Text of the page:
It’s a sad fact of life that people profess to be experts on particular topics when, in fact, they know nothing at all about them.
The motor industry is one classic example of where people make stuff up, and others believe what they say.
Have you ever heard of some “facts” that car mechanics or enthusiasts might have told? If so, you might have wondered whether some of the bold claims you’ve heard in the past were fact or fallacy.
In today’s handy guide, I will debunk a few common motoring myths for you. Oh, and feel free to research my answers in case you want to make sure I’m telling you the truth!
Myth: We will all be driving electric cars by 2020
It’s impossible to know what types of vehicles people will drive in five years! Going by the cars that we all drive now in 2015, I’d say that it’s not likely we will all be driving cars without internal combustion engines!
There are many reasons to back up my “counter” prediction. First, there’s the fact that electric cars cost a small fortune to buy brand new. And that’s taking into account government grants that apply to such purchases.
Next, there’s the cost of maintenance. Electric car batteries are notoriously expensive to replace. They have a limited lifespan. And you can’t just go into your local Halfords, for example, and get a replacement!
Myth: Manual transmissions are better than automatics
Better in what way? Let’s look at the facts. Today’s modern automatic gearboxes are designed to meet the needs of demanding motorists. It’s possible to use them as if they were clutchless manual transmissions.
They’re controlled by sophisticated electronics that take into account all driving conditions and styles. They have more forward gears than the old “slush boxes” of the 1970s to 1990s. Still don’t believe me?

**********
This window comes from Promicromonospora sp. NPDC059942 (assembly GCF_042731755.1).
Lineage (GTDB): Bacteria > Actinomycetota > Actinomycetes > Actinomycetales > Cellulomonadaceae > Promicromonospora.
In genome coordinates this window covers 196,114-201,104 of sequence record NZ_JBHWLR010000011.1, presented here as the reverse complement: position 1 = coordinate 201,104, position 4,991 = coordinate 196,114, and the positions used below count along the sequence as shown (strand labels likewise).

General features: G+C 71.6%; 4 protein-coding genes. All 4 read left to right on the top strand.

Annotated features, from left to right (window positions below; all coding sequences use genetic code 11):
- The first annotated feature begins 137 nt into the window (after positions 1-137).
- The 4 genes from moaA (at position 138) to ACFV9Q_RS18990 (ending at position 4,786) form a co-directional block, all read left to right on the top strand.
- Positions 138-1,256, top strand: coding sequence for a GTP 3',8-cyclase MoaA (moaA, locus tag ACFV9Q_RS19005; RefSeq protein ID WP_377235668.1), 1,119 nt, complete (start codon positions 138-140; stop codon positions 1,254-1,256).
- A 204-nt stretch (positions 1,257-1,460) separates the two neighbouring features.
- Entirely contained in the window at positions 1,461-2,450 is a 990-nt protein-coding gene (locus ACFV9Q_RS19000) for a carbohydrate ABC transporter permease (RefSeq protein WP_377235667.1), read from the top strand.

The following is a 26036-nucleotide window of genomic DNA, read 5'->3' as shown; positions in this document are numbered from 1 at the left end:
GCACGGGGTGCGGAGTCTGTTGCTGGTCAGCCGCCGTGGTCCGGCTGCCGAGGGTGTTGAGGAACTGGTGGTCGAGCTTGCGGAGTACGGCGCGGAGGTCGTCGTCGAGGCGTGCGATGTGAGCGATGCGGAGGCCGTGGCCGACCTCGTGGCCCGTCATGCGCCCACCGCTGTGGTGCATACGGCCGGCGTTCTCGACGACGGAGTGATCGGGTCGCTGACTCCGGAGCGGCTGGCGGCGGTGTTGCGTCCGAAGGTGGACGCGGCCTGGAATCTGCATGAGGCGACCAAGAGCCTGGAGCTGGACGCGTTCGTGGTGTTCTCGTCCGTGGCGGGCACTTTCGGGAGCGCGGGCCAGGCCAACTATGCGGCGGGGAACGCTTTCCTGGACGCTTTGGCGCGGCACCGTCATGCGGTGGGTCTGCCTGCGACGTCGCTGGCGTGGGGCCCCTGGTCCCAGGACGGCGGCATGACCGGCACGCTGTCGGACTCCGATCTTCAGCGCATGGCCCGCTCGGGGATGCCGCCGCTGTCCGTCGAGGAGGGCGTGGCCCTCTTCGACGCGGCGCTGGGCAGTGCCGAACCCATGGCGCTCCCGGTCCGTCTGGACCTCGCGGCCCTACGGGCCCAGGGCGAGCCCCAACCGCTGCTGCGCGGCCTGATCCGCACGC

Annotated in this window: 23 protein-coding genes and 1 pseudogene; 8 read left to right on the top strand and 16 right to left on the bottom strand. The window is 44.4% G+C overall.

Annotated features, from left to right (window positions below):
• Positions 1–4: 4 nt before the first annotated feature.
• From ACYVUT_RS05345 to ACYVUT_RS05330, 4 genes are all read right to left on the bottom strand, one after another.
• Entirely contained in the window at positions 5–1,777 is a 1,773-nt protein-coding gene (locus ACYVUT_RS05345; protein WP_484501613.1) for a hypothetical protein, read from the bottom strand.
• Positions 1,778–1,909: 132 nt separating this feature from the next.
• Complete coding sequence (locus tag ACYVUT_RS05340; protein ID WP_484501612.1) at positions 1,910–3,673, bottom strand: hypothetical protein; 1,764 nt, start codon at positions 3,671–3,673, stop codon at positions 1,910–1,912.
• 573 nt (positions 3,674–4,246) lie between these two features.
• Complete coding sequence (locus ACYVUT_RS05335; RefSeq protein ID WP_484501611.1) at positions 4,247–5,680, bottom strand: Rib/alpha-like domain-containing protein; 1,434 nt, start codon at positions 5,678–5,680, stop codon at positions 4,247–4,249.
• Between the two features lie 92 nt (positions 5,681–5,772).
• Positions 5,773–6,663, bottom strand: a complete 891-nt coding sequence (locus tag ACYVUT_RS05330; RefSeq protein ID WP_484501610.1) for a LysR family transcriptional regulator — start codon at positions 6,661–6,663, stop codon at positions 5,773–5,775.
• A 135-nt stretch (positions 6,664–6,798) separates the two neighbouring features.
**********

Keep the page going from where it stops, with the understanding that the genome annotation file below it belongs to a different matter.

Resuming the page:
Take a look at the manual and automatic cars sold by Inchcape Toyota. The performance and fuel efficiency figures between them are similar. In some cases, they are the same!
Myth: Save money on your petrol costs by filling up on a cold morning
Ridiculous! Yes, it’s a well-known fact that petrol is denser in colder temperatures. But you forget one important fact: petrol gets stored in tanks deep underground! The temperature of these underground storage tanks doesn’t fluctuate much.
So, in reality, you’re not getting a whole lot of extra petrol for free by making a trip to your filling station at 5am on a cold winter morning!
If you want to save money on your petrol costs, there are better ways of doing so. For example, you could use a smartphone app to help you learn about the fuel costs in your local area. That way, you can fill up from the cheapest vendor in your town or city.
Another way is to avoid premium fuels unless your engine demands them. They only have a placebo effect on otherwise standard cars. And they’re a waste of money for such vehicles too!
Image by sibzianna / DeviantArt